Here is my coin of 3 with an ATG (who also looks a bit chubby) portrait:
    Ptolemy III Euergetes
    AE Obol. Alexandria Mint 246-222 BCE. Obverse: Deified head of Alexander the Great right, wearing elephant skin. Reverse: Eagle standing left on thunderbolt, head right, cornucopia over shoulder; E between legs. References: Svoronos 976; SNG Copenhagen 232. Size: 24mm, 10.36g. Numismatic Notes: Good VF grade and done in choice style!
    Curtisimo, Pavlos, Spaniard and 5 others like this.
  8. zumbly

    zumbly Ha'ina 'ia mai ana ka puana Supporter

    Fun writeup! And congrats on scoring that rare Fourth Meris bronze... it's a very nice example.

    I'll share a coin that features Perseus of Macedon, courtesy of that

    RR - L Aemilius Lepidus Paullus Perseus 3795.jpg
    AR Denarius. 3.96g, 18.9mm. Rome mint, 62 BC. L. Aemilius Lepidus Paullus, moneyer. Crawford 415/1. O: PAVLLS (sic) LEPIDVS CONCORDIA, diademed and veiled bust of Concordia right. R: TER / PAVLLVS, Trophy; to right, L. Aemilius Paullus Macedonicus in toga standing left; to left, three captives (King Perseus of Macedon and his two sons).
    Notes: The moneyer is L. Aemilius Lepidus Paullus, consul of 50 BC, who claimed descent from L. Aemilius Paullus, the famed Roman general who conquered Macedonia, and was accorded three triumphs, the most celebrated of which is referenced by the reverse of this issue.
    Curtisimo, Pavlos, Spaniard and 4 others like this.
  9. Ryro

    Ryro The last of the Diadochi Supporter

    Hehe. Maybe just a smidge of hyperbole there pointing out just how much Rome lifted from the Greeks:happy:
    Wonderful coin!:singing: I don't recall seeing one, at least knowing it's supposed to be PERSEUS!
    ... what is Perseus holding behind his back? Is that one of the harpas that he's so famous for? :nailbiting: Paulus, look out!!!
  10. Pavlos

    Pavlos You pick out the big men. I'll make them brave!

    Fun write up @Ryro! That fourth merris coin is neat, very rare.
    Antiochos III indeed good outclassed by Ptolemy IV, but he is still my 2nd favorite Megas! :cool:
    But... Let's not forget Antiochos IV afterwards outclassed the Ptolemies, if Rome wouldn't have interrupted :mad:.

    King Antiochus IV of Syria came forward, and went to meet Gaius Popillius Laenas.

    “‘Rome has no business in Egypt!’ the King said, frowning awfully and direfully.

    “‘Syria has no business in Egypt either,’ said Gaius Popillius Laenas, smiling sweetly and serenely.

    “‘Go back to Rome,’ said the King.

    “‘Go back to Syria,’ said Gaius Popillius Laenas.

    “But neither of them moved a single inch.

    “‘You are offending the Senate and People of Rome,' said Gaius Popillius Laenas after a while of staring into the King’s fierce face. ‘I have been ordered to make you return to Syria.’

    “The King laughed and laughed and laughed. ‘And how are you going to make me go home?’ he asked. ‘Where is your army?’

    “‘I have no need of an army, King Antiochus IV,’ said Gaius Popillius Laenas. ‘Everything that Rome is, has been, and will be, is standing before you here and now. I am Rome, no less than Rome’s largest army. And in the name of Rome, I say to you a further time, go home!’

    “‘No,’ said King Antiochus IV.

    “So Gaius Popillius Laenas stepped forward, and moving sedately, he used the end of his staff to trace a circle in the dust all the way around the person of King Antiochus IV, who found himself standing inside Gaius Popillius Laenas’s circle.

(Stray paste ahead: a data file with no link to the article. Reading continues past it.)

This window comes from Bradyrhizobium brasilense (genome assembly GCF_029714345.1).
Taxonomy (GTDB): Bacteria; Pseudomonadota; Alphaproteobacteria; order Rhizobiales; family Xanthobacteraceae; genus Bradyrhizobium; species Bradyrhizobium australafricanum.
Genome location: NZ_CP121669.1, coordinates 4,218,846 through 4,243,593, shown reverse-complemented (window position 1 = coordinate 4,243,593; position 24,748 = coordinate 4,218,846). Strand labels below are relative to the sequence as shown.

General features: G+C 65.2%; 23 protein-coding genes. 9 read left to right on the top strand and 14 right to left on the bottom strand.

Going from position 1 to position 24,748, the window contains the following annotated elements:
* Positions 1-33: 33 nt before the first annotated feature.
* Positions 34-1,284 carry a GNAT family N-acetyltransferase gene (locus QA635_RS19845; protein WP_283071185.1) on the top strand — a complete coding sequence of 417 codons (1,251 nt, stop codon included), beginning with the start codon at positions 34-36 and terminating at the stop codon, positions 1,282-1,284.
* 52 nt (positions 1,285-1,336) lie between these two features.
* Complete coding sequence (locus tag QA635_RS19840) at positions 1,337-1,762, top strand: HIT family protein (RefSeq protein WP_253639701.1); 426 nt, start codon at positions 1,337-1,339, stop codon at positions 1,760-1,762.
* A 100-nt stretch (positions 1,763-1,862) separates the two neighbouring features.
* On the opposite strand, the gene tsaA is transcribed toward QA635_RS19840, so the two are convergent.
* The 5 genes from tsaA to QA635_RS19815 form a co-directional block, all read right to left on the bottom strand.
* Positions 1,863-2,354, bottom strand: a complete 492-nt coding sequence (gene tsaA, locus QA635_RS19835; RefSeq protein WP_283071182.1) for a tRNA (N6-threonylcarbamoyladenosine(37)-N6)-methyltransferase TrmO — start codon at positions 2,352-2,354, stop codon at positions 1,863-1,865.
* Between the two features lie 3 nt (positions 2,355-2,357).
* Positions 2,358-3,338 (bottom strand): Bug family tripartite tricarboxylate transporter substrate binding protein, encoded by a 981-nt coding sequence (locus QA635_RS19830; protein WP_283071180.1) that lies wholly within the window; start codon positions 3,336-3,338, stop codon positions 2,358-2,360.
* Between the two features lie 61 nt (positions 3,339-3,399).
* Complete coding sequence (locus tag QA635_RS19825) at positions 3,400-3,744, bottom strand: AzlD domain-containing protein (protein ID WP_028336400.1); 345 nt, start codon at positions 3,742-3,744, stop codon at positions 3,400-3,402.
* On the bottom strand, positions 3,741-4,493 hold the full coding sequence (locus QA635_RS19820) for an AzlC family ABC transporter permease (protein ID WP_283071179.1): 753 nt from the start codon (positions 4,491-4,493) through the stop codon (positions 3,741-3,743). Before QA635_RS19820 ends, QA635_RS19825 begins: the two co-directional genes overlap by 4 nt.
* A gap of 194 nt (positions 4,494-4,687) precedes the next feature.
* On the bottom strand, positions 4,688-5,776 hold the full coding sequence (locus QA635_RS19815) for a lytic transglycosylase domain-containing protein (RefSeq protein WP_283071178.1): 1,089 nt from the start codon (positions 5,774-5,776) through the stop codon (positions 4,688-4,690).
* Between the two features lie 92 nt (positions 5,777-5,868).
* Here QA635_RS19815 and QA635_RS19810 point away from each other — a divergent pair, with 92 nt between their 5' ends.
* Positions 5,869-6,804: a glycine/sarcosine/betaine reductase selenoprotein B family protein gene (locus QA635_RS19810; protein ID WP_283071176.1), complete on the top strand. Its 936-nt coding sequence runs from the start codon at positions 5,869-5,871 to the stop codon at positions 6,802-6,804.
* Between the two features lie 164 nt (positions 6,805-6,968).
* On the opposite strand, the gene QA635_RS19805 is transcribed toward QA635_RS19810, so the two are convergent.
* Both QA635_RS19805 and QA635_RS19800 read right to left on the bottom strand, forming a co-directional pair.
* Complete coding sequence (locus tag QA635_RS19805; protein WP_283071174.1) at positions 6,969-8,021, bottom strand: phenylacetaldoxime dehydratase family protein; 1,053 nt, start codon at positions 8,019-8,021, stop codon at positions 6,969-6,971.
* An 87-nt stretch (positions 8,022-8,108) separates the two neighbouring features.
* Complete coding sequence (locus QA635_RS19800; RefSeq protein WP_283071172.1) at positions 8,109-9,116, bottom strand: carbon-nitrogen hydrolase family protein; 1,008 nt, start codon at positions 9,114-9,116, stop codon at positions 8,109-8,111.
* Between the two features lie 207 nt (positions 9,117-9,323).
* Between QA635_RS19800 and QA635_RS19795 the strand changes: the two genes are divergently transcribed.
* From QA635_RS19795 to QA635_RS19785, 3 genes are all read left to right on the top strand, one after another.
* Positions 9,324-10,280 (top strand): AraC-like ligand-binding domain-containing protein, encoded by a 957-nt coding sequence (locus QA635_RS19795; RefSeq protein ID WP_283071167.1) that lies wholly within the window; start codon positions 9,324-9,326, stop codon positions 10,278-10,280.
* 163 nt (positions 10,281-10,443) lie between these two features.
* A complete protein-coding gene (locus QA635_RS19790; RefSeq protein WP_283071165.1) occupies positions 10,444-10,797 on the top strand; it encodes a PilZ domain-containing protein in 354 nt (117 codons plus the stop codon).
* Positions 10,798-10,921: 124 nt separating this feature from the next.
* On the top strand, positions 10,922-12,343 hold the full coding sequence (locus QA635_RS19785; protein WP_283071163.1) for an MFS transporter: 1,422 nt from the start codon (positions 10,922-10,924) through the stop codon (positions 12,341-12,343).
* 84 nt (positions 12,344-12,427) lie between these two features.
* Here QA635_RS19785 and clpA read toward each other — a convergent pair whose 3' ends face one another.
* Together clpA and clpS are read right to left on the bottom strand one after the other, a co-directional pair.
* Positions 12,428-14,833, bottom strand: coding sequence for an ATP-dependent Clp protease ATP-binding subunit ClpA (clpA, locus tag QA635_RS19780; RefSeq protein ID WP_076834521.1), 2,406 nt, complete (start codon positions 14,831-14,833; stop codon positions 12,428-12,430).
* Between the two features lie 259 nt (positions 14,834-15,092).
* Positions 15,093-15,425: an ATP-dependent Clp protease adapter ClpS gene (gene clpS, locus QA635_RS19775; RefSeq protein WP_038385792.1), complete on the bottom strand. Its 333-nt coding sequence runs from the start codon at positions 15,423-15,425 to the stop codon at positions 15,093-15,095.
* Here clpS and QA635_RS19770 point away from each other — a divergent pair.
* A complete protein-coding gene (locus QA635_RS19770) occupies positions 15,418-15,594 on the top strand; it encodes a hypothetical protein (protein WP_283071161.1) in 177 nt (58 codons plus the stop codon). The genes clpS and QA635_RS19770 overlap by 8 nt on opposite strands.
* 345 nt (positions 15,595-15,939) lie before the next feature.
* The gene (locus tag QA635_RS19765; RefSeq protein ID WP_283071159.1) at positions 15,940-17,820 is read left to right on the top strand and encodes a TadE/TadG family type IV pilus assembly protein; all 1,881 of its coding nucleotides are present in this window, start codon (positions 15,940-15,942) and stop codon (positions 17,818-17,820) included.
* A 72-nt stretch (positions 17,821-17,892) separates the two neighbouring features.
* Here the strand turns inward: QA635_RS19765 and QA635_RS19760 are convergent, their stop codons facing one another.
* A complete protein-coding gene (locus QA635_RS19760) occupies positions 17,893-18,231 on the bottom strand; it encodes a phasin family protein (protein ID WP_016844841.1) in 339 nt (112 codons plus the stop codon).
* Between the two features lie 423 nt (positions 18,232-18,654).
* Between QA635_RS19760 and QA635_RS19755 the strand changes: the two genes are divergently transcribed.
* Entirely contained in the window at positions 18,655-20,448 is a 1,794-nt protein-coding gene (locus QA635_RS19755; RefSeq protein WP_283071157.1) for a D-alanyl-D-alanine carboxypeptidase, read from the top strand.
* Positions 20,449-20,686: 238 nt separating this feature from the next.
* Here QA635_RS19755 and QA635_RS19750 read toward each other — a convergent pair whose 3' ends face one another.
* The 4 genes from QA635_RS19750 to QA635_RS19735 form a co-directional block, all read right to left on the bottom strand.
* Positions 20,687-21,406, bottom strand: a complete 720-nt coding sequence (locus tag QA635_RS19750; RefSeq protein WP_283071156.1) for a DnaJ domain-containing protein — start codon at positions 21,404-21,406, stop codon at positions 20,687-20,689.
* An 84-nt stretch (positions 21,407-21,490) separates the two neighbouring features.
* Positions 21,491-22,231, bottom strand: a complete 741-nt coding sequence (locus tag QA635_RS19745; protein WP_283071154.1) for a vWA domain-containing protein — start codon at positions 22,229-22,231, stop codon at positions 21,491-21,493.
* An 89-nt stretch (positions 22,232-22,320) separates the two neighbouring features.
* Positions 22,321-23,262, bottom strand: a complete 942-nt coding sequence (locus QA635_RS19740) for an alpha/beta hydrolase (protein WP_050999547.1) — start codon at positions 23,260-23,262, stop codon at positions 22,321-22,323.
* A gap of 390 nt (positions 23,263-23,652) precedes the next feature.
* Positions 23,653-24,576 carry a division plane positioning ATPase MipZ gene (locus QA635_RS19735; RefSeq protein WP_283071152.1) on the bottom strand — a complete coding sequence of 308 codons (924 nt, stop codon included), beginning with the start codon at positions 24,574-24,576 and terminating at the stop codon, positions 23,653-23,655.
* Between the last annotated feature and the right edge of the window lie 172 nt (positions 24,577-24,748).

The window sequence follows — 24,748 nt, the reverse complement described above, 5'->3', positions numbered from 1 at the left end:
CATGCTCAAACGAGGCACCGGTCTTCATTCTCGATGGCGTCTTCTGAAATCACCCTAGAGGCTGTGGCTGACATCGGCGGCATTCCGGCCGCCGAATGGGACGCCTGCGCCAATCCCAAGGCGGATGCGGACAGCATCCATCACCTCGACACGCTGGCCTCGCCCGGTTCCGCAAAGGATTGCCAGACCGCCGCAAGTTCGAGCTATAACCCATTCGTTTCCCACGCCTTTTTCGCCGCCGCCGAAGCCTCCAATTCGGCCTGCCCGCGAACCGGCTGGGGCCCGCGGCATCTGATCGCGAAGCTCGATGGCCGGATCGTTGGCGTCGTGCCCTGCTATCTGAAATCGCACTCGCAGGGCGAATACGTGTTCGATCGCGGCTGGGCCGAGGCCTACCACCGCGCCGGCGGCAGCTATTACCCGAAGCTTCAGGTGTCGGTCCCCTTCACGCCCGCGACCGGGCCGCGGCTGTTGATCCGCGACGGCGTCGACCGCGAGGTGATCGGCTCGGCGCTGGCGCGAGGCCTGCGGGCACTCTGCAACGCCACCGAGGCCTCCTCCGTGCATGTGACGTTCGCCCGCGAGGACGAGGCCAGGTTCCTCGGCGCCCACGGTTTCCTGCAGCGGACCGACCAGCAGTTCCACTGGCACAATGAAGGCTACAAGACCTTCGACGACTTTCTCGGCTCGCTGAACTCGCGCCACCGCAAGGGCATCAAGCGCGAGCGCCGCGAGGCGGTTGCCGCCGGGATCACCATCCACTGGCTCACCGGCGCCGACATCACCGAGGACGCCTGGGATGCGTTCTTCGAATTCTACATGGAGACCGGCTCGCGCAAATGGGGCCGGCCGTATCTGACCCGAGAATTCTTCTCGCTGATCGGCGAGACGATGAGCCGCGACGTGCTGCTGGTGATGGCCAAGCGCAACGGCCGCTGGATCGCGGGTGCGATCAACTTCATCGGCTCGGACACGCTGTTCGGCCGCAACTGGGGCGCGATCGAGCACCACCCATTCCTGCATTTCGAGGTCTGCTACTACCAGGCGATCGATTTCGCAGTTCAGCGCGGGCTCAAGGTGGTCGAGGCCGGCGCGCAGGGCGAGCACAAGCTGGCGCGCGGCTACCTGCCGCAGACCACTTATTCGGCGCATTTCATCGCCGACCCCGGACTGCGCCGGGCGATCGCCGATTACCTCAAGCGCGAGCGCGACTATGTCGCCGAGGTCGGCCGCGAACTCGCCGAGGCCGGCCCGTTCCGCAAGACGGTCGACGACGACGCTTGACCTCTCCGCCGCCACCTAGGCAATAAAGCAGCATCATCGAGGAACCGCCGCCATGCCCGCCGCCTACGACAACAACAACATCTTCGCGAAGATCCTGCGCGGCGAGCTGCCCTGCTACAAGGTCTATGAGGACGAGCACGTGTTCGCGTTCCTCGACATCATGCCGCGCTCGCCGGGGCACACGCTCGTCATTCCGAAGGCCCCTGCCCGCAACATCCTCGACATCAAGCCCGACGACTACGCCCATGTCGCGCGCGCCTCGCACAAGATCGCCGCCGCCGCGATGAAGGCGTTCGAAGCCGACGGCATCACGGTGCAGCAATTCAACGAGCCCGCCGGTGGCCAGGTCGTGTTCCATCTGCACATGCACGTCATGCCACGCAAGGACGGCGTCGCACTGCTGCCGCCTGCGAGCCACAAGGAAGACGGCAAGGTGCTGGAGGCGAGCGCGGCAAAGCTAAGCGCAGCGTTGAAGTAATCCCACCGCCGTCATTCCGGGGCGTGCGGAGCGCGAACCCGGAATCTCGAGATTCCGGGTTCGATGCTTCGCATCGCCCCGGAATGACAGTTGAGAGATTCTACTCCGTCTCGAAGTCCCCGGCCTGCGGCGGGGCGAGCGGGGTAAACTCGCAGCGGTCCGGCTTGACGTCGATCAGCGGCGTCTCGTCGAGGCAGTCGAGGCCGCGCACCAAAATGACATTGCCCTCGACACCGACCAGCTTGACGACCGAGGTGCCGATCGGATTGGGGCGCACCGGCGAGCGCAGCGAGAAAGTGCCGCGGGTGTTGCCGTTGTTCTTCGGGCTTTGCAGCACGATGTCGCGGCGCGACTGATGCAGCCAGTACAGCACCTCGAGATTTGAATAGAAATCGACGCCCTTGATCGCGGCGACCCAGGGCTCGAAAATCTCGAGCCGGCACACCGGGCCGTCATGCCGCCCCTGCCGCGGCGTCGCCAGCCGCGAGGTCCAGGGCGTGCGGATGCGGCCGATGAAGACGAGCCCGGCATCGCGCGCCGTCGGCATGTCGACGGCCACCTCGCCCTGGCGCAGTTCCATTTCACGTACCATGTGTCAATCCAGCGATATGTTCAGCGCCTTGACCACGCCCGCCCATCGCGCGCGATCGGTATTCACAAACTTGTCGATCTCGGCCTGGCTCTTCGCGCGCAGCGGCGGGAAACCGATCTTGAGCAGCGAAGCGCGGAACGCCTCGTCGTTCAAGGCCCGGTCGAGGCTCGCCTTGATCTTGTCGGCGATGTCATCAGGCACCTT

“‘Before you step out of this circle, King Antiochus IV, I advise you to think again,’ said Gaius Popillius Laenas. ‘And when you do step out of it - why, be facing east, and go home to Syria.’

    “The King said nothing. The King did not stir. Gaius Popillius Laenas said nothing. Gaius Popillius Laenas did not stir. Since Gaius Popillius Laenas was a Roman and did not need to hide his face, his sweet and serene countenance was on full display. But King Antiochus IV hid his face behind a curled and wired wigbeard, and even then could not conceal its thunder. Time went on. And then, still inside the circle, the mighty King of Syria turned on his heel to face east, and stepped out of the circle in an easterly direction, and marched back to Syria with all his soldiers.”

    I guess these "bunch of farmers with no style, art, religion" really do not have a sense of humor of their own.

    Seleukid Kingdom. Antiochos III Megas (223 - 187 B.C.). AR Tetradrachm. Antioch mint. Series 3, circa 204–197 B.C.
    Diademed head of Antiochos III to right.
    Reverse: ΒΑΣΙΛΕΩΣ ANTIOXOY. Apollo seated left on omphalos, holding arrow in his right hand and resting his left on grounded bow; to outer left, bow in bowcase.
    Reference: SC 1044.5a; Le Rider series 3-4, obv. A12; BMC 27; HGC 9, 447u.
    Curtisimo, zumbly, Bing and 3 others like this.
  11. zumbly

    zumbly Ha'ina 'ia mai ana ka puana Supporter

    It's not clearly shown on most dies, but those would be golden chains for the royal prisoner. I'm pretty sure Perseus spent the rest of his life in a Roman slammer.
    Ryro likes this.
  12. Alegandron

    Alegandron "ΤΩΙ ΚΡΑΤΙΣΤΩΙ..." ΜΕΓΑΣ ΑΛΕΞΑΝΔΡΟΣ, June 323 BCE Supporter


    POCKET CHANGE, Just after their leisurely stroll in PYDNA PARK:

    Macedon as Roman Province,
    District of Bottiaia.

    Gaius Publius Tamios, Quaestor
    AE20, 7.6g, 12h;
    Macedonian mint, c. 168-166 BCE. Just after their leisurely stroll in PYDNA PARK
    Obv: Helmeted head of Athena right.
    Rev: ΓΑΙΟΥ / ΤΑΜΙΟΥ; Cow standing right; monogram beneath
    Ex: @John Anthony
  13. Blake Davis

    Blake Davis Well-Known Member

    Fascinating post: two questions: where did the information come from on the coinage of the four regions and second - do you know of any sites or books that have photographs of coins from the regions where coinage is very rare?
    Ryro likes this.
  14. Ryro

    Ryro The last of the Diadochi Supporter

    Thanks for reading!
    There are many places to read up on Rome's takeover of Macedon. A watershed moment in history for many reasons.
    In regards to the 4 regions and their coinage, Martin Price's book, Coins of the Macedonians, is a wonderful, though short, read on this very subject:
    20210710_152131.jpg 20210710_152221~2.jpg 20210710_152231~2.jpg 20210710_152618.jpg

    If you wish to see more examples AC search, FORVM and Wild Winds all have some mouth watering morsels.
    Hey! I just noticed you and I both joined CT in December of 2017!:woot:
    Blake Davis, Andres2 and Curtisimo like this.